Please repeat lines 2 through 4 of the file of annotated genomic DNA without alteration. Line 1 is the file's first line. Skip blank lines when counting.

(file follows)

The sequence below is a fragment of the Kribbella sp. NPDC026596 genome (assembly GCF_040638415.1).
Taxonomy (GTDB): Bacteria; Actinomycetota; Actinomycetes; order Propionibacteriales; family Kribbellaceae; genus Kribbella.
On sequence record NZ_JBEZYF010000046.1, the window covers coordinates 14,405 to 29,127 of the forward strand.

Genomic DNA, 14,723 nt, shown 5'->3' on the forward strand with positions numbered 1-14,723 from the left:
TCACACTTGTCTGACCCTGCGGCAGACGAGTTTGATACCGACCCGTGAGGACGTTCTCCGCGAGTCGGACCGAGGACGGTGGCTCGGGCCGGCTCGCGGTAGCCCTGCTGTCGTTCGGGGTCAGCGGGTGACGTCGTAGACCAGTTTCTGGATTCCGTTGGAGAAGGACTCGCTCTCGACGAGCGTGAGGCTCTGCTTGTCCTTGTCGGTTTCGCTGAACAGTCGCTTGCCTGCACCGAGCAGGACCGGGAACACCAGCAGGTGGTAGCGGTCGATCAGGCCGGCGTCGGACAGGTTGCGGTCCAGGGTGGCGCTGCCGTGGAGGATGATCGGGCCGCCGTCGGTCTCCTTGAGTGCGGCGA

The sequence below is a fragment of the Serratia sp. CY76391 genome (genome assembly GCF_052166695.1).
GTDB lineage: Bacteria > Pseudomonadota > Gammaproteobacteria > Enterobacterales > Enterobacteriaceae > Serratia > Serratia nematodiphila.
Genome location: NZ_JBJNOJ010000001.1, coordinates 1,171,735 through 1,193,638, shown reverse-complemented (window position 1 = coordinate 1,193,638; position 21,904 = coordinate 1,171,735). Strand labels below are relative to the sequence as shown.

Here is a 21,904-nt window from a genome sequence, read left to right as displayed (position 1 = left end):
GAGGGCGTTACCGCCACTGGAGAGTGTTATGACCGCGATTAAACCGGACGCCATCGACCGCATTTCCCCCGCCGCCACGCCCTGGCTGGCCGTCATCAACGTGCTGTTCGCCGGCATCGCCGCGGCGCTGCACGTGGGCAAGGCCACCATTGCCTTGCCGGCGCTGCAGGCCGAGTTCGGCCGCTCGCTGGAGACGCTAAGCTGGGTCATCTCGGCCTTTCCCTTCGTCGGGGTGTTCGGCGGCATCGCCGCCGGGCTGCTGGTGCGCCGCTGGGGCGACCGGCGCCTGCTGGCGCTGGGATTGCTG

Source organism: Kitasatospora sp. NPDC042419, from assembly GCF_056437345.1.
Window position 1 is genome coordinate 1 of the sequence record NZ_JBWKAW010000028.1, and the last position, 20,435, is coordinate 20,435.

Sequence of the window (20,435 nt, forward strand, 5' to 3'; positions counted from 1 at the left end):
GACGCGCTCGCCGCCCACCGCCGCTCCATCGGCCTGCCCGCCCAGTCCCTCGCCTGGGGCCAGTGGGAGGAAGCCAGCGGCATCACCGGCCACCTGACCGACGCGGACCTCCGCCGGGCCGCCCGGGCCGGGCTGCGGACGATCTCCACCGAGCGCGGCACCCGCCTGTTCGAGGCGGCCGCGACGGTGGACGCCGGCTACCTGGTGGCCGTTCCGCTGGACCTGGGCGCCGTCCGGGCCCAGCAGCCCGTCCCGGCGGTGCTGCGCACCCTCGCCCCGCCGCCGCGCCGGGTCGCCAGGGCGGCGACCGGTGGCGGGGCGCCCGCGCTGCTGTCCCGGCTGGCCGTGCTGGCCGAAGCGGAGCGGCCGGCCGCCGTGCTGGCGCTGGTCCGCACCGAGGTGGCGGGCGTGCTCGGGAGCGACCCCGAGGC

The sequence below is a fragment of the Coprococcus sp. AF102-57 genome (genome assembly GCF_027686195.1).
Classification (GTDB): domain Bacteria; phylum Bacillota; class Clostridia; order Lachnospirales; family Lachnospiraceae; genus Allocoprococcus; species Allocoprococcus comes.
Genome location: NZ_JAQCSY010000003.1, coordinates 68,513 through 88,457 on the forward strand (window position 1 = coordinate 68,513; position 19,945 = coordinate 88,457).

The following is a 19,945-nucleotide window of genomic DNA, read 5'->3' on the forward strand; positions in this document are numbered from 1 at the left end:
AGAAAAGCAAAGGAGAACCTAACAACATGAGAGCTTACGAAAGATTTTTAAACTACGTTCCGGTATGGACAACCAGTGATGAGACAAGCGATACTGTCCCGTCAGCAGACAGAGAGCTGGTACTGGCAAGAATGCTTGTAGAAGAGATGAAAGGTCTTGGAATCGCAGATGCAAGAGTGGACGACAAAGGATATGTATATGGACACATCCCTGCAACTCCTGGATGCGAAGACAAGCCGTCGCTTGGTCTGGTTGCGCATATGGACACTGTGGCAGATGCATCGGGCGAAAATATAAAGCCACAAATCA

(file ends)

Taxonomy (GTDB): Bacteria; Actinomycetota; Actinomycetes; order Propionibacteriales; family Kribbellaceae; genus Kribbella.
On sequence record NZ_JBEZYF010000046.1, the window covers coordinates 14,405 to 29,127 of the forward strand.

Genomic DNA, 14,723 nt, shown 5'->3' on the forward strand with positions numbered 1-14,723 from the left: